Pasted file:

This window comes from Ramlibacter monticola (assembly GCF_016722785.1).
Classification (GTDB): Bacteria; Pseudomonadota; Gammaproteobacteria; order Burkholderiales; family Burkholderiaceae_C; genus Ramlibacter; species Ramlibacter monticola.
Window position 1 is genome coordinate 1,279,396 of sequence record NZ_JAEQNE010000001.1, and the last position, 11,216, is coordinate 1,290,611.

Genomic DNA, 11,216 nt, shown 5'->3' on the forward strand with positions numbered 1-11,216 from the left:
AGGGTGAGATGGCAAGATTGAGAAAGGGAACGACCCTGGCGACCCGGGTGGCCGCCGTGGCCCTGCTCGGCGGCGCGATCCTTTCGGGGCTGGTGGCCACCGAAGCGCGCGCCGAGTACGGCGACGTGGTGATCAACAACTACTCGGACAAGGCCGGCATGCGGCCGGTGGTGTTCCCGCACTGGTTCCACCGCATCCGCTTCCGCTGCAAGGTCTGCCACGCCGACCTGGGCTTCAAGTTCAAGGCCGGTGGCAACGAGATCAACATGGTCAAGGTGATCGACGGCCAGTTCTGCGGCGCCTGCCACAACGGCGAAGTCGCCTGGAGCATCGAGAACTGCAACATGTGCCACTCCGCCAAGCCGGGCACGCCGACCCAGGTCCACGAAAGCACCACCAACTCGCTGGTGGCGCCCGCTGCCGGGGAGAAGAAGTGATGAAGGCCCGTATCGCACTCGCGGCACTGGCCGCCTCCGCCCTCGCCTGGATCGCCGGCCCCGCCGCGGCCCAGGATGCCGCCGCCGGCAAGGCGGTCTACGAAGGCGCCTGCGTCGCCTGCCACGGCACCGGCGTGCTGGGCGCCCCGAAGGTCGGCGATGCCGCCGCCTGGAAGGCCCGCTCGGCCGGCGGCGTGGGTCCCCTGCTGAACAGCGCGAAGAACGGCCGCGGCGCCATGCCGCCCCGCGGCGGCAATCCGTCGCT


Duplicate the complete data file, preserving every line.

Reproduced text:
This window comes from Ramlibacter monticola (assembly GCF_016722785.1).
Classification (GTDB): Bacteria; Pseudomonadota; Gammaproteobacteria; order Burkholderiales; family Burkholderiaceae_C; genus Ramlibacter; species Ramlibacter monticola.
Window position 1 is genome coordinate 1,279,396 of sequence record NZ_JAEQNE010000001.1, and the last position, 11,216, is coordinate 1,290,611.

Genomic DNA, 11,216 nt, shown 5'->3' on the forward strand with positions numbered 1-11,216 from the left:
AGGGTGAGATGGCAAGATTGAGAAAGGGAACGACCCTGGCGACCCGGGTGGCCGCCGTGGCCCTGCTCGGCGGCGCGATCCTTTCGGGGCTGGTGGCCACCGAAGCGCGCGCCGAGTACGGCGACGTGGTGATCAACAACTACTCGGACAAGGCCGGCATGCGGCCGGTGGTGTTCCCGCACTGGTTCCACCGCATCCGCTTCCGCTGCAAGGTCTGCCACGCCGACCTGGGCTTCAAGTTCAAGGCCGGTGGCAACGAGATCAACATGGTCAAGGTGATCGACGGCCAGTTCTGCGGCGCCTGCCACAACGGCGAAGTCGCCTGGAGCATCGAGAACTGCAACATGTGCCACTCCGCCAAGCCGGGCACGCCGACCCAGGTCCACGAAAGCACCACCAACTCGCTGGTGGCGCCCGCTGCCGGGGAGAAGAAGTGATGAAGGCCCGTATCGCACTCGCGGCACTGGCCGCCTCCGCCCTCGCCTGGATCGCCGGCCCCGCCGCGGCCCAGGATGCCGCCGCCGGCAAGGCGGTCTACGAAGGCGCCTGCGTCGCCTGCCACGGCACCGGCGTGCTGGGCGCCCCGAAGGTCGGCGATGCCGCCGCCTGGAAGGCCCGCTCGGCCGGCGGCGTGGGTCCCCTGCTGAACAGCGCGAAGAACGGCCGCGGCGCCATGCCGCCCCGCGGCGGCAATCCGTCGCT